While I do not express a view as to the proper outcome of the serious constitutional questions here presented, I doubt that this exception is of any particular moment to the "ripeness" issue. It is mentioned only in the interest of providing a full description of the memorandum-order. The constitutional problem is most squarely presented when a police officer wishes to consult a private attorney in order to obtain advice as to his obligation to prepare and submit the report, the consequences of his failure to do so, and the uses to which such a report may be put. He may also want to know the extent of his obligation to talk with his commanding officer or the Bureau's legal advisor, and whether he is entitled to have a representative of the Association, a fellow police officer, present. The answer to these questions may be obvious to some persons, but not necessarily to all police officers. The exception, certainly, is of no assistance to the officer seeking to obtain this information before he meets with his commanding officer or the Bureau's legal advisor


The last paragraph of the memorandum-order reads:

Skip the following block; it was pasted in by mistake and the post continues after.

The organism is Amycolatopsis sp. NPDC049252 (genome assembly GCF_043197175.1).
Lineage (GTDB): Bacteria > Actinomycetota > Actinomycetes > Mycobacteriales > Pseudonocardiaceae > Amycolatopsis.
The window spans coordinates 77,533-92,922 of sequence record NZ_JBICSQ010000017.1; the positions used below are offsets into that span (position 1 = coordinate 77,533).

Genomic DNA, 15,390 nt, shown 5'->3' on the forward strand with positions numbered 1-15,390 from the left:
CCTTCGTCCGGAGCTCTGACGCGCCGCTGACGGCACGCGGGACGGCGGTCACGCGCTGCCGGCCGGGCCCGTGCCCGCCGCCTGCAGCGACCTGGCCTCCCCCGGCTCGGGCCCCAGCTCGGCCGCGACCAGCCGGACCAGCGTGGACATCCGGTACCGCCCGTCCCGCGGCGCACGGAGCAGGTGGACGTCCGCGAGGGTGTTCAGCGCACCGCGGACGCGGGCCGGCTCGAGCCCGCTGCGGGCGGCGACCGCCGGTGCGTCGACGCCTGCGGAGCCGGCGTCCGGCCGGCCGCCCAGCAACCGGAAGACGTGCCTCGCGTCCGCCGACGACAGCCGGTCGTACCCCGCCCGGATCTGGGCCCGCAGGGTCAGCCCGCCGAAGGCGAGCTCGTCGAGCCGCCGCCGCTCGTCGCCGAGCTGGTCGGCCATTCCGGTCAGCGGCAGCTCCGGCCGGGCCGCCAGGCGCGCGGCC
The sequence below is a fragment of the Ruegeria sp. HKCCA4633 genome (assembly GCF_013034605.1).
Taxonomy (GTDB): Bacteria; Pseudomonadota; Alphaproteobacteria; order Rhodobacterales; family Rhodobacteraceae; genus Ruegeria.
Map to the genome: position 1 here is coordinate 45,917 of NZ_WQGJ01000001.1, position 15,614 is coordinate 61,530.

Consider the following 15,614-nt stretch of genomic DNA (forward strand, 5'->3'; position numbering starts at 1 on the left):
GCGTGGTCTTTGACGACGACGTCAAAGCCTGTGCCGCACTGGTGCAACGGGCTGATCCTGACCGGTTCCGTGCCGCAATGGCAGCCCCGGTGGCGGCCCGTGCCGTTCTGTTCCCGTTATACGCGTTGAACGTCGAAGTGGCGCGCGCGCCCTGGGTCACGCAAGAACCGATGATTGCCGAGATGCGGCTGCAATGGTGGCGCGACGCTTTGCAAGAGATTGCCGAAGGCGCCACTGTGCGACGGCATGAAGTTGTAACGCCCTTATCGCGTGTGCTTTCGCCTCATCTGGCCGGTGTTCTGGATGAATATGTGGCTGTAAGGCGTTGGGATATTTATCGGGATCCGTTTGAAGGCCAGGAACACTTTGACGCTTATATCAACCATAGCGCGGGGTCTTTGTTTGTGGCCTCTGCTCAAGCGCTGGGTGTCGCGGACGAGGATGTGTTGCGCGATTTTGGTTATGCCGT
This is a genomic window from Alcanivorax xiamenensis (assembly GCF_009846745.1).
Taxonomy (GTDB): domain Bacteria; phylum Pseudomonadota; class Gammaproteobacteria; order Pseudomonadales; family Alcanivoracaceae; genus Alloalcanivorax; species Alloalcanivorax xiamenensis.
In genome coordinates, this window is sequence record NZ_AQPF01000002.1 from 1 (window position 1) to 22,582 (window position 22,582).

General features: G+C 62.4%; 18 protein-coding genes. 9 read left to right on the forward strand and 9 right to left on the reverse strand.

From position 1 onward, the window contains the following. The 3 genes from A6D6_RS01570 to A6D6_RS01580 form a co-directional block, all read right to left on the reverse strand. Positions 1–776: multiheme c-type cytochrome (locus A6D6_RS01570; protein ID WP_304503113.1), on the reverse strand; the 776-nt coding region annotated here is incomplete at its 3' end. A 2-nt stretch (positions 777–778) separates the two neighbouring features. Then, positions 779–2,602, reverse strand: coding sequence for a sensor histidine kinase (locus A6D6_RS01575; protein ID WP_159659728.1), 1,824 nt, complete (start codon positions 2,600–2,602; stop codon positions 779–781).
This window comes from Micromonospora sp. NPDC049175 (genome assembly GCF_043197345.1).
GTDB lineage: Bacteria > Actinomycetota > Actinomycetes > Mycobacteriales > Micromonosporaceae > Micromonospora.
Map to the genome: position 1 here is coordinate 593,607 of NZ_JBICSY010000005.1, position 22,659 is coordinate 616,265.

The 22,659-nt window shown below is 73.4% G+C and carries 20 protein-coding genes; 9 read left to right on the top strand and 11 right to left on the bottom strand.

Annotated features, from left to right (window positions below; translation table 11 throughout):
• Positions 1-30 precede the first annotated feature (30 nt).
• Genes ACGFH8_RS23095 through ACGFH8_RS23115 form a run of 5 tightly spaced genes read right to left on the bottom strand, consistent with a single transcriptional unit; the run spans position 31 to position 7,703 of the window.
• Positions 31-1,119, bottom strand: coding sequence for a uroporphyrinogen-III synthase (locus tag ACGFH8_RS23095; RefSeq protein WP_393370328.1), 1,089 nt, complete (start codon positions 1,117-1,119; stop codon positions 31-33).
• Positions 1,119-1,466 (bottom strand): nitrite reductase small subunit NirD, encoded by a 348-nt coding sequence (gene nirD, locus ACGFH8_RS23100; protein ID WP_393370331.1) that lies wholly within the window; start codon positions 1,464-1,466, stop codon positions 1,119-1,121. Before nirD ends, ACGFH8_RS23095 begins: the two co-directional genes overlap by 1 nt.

This procedure, which has been consistently utilized in the past in less serious incidents, will provide the officer, the Bureau, and the city with the maximum protection consistent with the acceptance of our law enforcement responsibilities in such major incidents. Please ensure that all officers of your command are apprised regarding this process.

The following colloquy occurred on cross-examination of the Chief of Police:

Q. Let me read you one sentence from there on Page 4. It's entitled, "Private Legal Counsel with Regard to the Firearms Policy", and it's under the subdivision,

"When an officer shoots a suspect."

It says,

"Labor Agreement Section 53, the right to private legal counsel at the onset of the departmental investigation."

Do you still contend that you didn't change things with this 21st memorandum?

A. Well, it would seem that it does conflict in that area, yes.

MR. EDSTROM: I have no further questions.